Creating space for a positive experience
Last week I was busy honing my acupuncture and Tui Na skills in London, on a course called Supporting Women through the Menopause as a Fundamental Doorway of Life. Menopause in the West is in may ways still a taboo subject. Many of the rituals that traditionally helped us through important life changing events, such as entry into manhood/womanhood, menage and menopause, have been lost, leaving us unable to move through the passage of life smoothly.
The menopause, ‘the great cleanse’, the end of menstruation when the blood retreats, a powerful rite of passage for women. This course looked at how Chinese Medicine can provide space, solitude and quietude – all the things Western society doesn’t allow for – to allow women to have a positive experience.
Acupuncture and Tui Na for the Menopause
Acupuncture nd Tui Na can help with all the symptoms associated with the menopause (including drug-induced menopause):
Hot flushes and sweating
Symptoms of dryness
Emotional symptoms (adrenaline, anxiety, easily stressed, feelings of loss, grief)
Digestive problems (reflux, oesophagitis and epigastric discomfort)
Aches & Pains (joint and muscular aches, feelings of weakness, plantar fasciitis)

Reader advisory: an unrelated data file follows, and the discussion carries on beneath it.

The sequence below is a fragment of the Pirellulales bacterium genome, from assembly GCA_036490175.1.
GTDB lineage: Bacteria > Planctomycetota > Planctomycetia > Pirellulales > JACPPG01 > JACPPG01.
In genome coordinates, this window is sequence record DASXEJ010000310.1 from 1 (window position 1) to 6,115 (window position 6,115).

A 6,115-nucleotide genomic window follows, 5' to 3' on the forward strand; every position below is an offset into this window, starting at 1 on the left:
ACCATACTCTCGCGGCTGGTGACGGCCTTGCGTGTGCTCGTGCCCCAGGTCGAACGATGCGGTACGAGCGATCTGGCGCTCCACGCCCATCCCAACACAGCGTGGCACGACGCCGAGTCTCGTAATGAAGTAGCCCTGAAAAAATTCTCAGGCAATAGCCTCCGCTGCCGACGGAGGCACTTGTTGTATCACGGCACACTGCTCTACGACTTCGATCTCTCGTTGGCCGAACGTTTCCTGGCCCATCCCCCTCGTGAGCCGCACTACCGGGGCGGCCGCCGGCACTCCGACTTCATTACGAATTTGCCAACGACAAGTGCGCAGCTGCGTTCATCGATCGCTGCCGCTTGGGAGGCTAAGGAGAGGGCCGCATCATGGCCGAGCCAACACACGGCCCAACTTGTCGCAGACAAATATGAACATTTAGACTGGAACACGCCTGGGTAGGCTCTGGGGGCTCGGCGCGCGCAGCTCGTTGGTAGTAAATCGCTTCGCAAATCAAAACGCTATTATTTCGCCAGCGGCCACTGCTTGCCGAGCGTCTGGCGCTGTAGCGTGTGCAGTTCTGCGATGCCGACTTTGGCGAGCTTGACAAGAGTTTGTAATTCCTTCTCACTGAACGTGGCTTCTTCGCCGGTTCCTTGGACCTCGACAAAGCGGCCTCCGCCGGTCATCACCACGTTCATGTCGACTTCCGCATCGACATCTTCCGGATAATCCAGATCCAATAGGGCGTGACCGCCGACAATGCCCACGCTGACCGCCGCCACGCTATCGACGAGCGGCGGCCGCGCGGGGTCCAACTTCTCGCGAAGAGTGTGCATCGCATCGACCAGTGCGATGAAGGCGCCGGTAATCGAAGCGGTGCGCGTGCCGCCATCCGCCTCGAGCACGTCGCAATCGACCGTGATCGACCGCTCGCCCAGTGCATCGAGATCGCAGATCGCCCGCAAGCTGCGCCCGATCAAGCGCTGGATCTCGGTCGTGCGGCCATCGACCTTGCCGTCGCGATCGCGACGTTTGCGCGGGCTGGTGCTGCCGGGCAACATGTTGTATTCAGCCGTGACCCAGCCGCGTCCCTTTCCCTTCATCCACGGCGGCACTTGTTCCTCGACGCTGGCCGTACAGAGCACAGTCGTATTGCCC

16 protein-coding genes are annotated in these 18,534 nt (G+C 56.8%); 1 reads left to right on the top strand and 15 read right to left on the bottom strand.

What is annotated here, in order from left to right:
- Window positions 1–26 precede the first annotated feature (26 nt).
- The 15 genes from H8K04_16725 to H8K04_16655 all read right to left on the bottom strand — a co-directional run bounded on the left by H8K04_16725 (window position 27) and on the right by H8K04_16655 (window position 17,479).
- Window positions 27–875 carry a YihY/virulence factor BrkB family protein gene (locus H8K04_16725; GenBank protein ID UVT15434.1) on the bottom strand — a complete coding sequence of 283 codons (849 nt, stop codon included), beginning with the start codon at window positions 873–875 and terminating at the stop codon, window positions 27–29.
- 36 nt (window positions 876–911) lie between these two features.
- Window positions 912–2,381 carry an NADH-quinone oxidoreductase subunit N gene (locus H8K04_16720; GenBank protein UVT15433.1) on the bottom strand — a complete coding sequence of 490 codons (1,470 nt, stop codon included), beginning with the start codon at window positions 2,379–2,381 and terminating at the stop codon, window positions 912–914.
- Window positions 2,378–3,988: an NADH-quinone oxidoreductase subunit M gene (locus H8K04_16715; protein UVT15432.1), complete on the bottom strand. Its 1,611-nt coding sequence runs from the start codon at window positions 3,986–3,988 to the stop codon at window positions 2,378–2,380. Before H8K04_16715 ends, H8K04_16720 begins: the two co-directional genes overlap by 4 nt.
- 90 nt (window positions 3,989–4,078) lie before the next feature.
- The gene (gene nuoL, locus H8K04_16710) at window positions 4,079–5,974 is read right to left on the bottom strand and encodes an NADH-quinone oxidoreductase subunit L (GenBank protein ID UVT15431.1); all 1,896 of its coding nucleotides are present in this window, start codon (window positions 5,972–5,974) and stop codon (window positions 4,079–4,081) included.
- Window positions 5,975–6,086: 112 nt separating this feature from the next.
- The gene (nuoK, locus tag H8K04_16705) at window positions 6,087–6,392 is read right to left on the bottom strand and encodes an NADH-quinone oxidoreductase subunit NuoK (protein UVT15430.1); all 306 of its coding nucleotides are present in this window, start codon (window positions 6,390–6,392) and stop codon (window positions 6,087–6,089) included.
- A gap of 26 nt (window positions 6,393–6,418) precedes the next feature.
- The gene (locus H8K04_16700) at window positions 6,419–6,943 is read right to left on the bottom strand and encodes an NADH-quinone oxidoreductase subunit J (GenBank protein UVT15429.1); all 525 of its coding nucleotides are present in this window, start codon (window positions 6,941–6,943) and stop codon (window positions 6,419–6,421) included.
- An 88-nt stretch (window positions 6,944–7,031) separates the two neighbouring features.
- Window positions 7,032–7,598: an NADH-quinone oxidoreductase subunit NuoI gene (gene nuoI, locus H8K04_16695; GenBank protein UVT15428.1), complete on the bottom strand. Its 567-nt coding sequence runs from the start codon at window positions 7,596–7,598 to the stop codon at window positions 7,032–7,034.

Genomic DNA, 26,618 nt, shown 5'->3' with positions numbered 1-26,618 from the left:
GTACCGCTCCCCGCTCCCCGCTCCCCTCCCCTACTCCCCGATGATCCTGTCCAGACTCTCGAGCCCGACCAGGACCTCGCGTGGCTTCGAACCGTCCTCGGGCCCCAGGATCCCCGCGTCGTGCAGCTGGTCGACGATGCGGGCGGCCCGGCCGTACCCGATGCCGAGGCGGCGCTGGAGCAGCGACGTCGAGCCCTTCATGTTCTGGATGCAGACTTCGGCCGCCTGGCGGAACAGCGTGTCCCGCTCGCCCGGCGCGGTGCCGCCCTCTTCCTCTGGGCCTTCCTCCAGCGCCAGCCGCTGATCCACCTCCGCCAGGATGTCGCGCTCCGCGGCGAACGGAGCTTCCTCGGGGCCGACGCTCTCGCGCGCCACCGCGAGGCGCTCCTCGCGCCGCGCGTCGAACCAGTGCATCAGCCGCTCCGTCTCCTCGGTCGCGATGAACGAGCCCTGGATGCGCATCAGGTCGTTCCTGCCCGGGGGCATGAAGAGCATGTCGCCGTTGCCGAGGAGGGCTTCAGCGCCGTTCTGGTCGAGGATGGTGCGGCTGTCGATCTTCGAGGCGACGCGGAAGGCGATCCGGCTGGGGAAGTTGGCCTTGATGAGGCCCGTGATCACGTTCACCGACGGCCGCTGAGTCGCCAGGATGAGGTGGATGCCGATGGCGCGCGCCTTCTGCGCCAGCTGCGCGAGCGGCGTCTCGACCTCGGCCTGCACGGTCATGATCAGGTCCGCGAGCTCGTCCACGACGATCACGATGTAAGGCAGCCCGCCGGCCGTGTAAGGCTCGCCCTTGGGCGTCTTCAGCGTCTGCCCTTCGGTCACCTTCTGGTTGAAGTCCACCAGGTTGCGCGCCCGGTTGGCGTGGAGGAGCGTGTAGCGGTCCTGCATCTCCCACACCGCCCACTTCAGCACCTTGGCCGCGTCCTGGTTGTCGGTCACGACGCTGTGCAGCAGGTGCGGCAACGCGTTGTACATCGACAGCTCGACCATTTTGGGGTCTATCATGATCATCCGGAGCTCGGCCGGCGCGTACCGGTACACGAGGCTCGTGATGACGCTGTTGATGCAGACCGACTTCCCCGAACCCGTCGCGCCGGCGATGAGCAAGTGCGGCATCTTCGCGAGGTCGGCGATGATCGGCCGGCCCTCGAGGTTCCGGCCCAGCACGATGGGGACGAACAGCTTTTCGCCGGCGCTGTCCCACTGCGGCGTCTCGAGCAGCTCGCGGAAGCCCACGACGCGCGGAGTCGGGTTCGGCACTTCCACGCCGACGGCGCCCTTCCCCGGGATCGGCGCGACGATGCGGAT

Pain in the lower back/sacrum/pelvis/hips
Pain in the neck/nape/shoulders
Head symptoms (headaches and migraines)
Practicing Qi Gong is just as much about how you view the world as it is about simply exercising. It is about understanding our connection to the Earth and the Universe, and also to ones self. As one of the main branches of Chinese Medicine, the practice of Qi Gong is based on the philosophy of Qi: the movement of Qi and how it affects our health, mentally and physically. So, over the next few weeks I will be exploring what this actually means.
Qi is everything
Everything affects our Qi. What you eat, who you speak to, the air you breathe. In Qi Gong philosophy (there are many schools but it is all basically Chinese Medicine) we say there are five aspects of life that need to be balanced for optimal health (but not in any particular order):
Exercise – how we move our Qi
Environment – where we live/work
Breath – how we breathe and what we breathe